What if you could be in Kitty Hawk in 1903? Would you go? How about Paris in 1927 to be there when Lindbergh landed? Or Baikonur in 1961, or the Cape in 1969?
Would you go if you had to get up at 2:30 AM?
That’s what I’d been asking myself all weekend, when I learned that Burt Rutan and Paul Allen’s Spaceship One would be making the second flight to win the Ansari X Prize of ten million dollars on Monday morning at 7 AM. The Mojave airport is about three hours away from us. With all the traveling we’ve done in the last month we really couldn’t justify spending the money to go there on Sunday and stay overnight, and besides, I wasn’t at all sure we’d be able to get a room. It’s a tiny town and there would be a pretty big crowd. So no matter how I added it up, it was going to be a very, very early morning.
* * *
Maybe I’m exaggerating a little, as some enthusiasts are apt to do. It’s not really Kitty Hawk, it’s not the first man in space or on the moon. It’s just up and down, 100 kilometers. The X-15 did that routinely in the ‘60s, though hardly anybody paid any attention with the Mercury and Gemini programs going on.
But I think it’s a lot more important than a lot of people may realize.
I read an article about it recently, pointing out that, if NASA had been running the first qualifying flight a few days ago, the one where the ship started to spin, SS1 would be grounded right now. There would be a Senate committee and a House committee looking into the matter, as well as 5 NASA committees and who knows who else. It would be highly unlikely to fly again for at least a year, and the whole investigation would cost a lot more than the entire development cost of SS1, which is estimated at between 20 and 30 million of Paul Allen’s dollars.
With Rutan’s team it was different. They sat down together, discussed it, identified the problem—which really wasn’t a problem, just a minor error by the pilot—and made their announcement 24 hours later: No problem. We fly on Monday.
This is incredibly important, I think. The future of space exploration will be in private hands. A private group can afford to do something that NASA can never do: take chances. Not that Burt Rutan is ever going to be reckless, he’s not that kind of guy. But he doesn’t have a thousand people looking over his shoulder, either. He’s proved he knows how to get the job done, whatever that job is, and he trusts his own judgement, and that of his other engineers. They can move. NASA can’t. He is almost reclusive, he only calls press conferences when he has something to say, and when he does, he just says it, without any political bullshit. He can do this because he doesn’t take a dime of government money, and that’s the way he wants it.
* * *
So I wanted to be there when the Prize was won. We talked it over, and Lee agreed, though she wasn’t much happier with that 2:30 AM business than I was.
Monday morning, switch on the coffee machine, pop a couple Aunt Jemima frozen breakfasts into the microwave. Shower. Still, it was 3:30 before we were on the road. Not much to say about the trip. NPR radio stations faded in and out. The sky was getting light as we approached Mojave, enough to see the thousands of windmills lining every hilltop. They were spinning slowly.
We reached the airport, which is huge. You can’t help thinking of it as the airliners’ graveyard; there are hundreds of them, giant birds parked out there baking in the sun. They are actually mothballed, not derelict, waiting for aviation fuel prices to drop and people to start getting back on planes. Good luck.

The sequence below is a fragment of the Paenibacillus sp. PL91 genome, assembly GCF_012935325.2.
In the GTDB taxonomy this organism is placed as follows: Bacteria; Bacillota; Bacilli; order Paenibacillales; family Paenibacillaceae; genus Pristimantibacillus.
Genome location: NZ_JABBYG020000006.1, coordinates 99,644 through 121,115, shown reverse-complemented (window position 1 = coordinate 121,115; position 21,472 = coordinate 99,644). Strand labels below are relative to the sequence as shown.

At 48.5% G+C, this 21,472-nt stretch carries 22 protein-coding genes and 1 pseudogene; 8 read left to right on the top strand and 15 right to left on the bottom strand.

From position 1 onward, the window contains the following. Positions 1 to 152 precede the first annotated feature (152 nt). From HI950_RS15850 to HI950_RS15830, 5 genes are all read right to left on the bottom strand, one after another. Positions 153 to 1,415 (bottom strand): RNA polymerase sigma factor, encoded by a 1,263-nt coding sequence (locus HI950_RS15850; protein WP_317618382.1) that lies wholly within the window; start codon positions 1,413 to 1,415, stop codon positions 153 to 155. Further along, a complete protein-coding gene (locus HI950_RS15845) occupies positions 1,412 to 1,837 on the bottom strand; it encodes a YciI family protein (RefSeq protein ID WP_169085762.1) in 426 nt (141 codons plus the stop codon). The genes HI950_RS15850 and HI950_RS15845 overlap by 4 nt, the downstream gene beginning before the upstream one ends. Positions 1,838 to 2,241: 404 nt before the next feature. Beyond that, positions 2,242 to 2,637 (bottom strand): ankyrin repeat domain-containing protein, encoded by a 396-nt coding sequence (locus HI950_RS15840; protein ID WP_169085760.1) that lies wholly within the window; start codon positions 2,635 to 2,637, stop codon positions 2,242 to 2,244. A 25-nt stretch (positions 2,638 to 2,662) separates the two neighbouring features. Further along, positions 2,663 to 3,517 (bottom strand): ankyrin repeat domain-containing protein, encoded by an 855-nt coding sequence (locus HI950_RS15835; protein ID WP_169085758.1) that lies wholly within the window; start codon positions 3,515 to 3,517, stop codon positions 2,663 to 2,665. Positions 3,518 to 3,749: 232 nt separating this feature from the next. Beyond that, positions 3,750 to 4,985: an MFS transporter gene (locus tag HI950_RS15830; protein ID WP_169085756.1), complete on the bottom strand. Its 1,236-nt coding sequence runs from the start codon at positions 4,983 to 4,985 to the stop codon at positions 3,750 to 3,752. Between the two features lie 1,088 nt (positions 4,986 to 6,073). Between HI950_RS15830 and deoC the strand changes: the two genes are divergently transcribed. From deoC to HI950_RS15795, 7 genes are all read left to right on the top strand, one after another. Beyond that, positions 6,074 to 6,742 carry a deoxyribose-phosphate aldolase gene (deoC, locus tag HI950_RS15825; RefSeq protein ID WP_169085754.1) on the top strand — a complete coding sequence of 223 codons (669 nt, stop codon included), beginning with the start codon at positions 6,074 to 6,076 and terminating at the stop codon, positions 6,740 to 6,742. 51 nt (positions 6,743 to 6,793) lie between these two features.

It was all well-organized. The citizens and police of Mojave had experience of these things, they knew how many space and aviation nuts to expect. We drove up to the first checkpoint and we told we could buy tickets for “preferred parking” there … for $75. Yikes! We passed on that, and headed for the “general parking,” where we were told the cost would be $20. We were stuck in traffic for about 15 minutes, but we parked in a huge, rock-strewn dusty lot at 6:45. Fifteen minutes to go before the scheduled take-off. I congratulated myself on building that extra 30 minutes into our schedule. As I got out of the car and headed for the plastic toilets I heard a huge roar, loud as a 747. It’s not an unexpected sound, given where we were, but I looked up and was just in time to see the White Knight leaving the ground with Spaceship One beneath.
Early! They took off early! The sun was just peeking over the mountains in the east, and the bastard was taking off. My highly accurate watch said it was 6:50 AM. So I accidentally discovered the one drawback to private space flight: they go where they want, when they want. If this was a NASA launch, you could expect delays, postponements, scrubs. The one thing you know would never happen is that it would take off early! No space launch in the history of the world has ever gone off early. Until today.
Okay, okay, so Lee missed a chance for photos of the take-off. We now had an hour to wait until the White Knight got the SS1 up to 50,000 feet. We watched it circling for a while, with various chase planes. It would come in and out of visibility, sometimes leaving a vapor trail, sometimes not. We looked around on the ground.
We were maybe half a mile from the big hangar with the big flag hanging over where the $75 people had parked, and beyond that was where the people with passes were, and the press, and, I assume, in the very center, Paul Allen and Richard Branson. Burt Rutan was in “Mission Control”: basically, a small trailer. There was a no-man’s-land between them and us $20 people, patrolled by sheriffs on ATVs and volunteers. Okay, we get the point. We’re second-class observers.
I soon realized that, if we’d gotten there 10 minutes earlier, we would have been ideally positioned to see the craft taxi past us, stop for engine run-up, and then do its take-off roll right in front of us. Damn. But … according to one volunteer, the ship would be touching down almost right in front of us.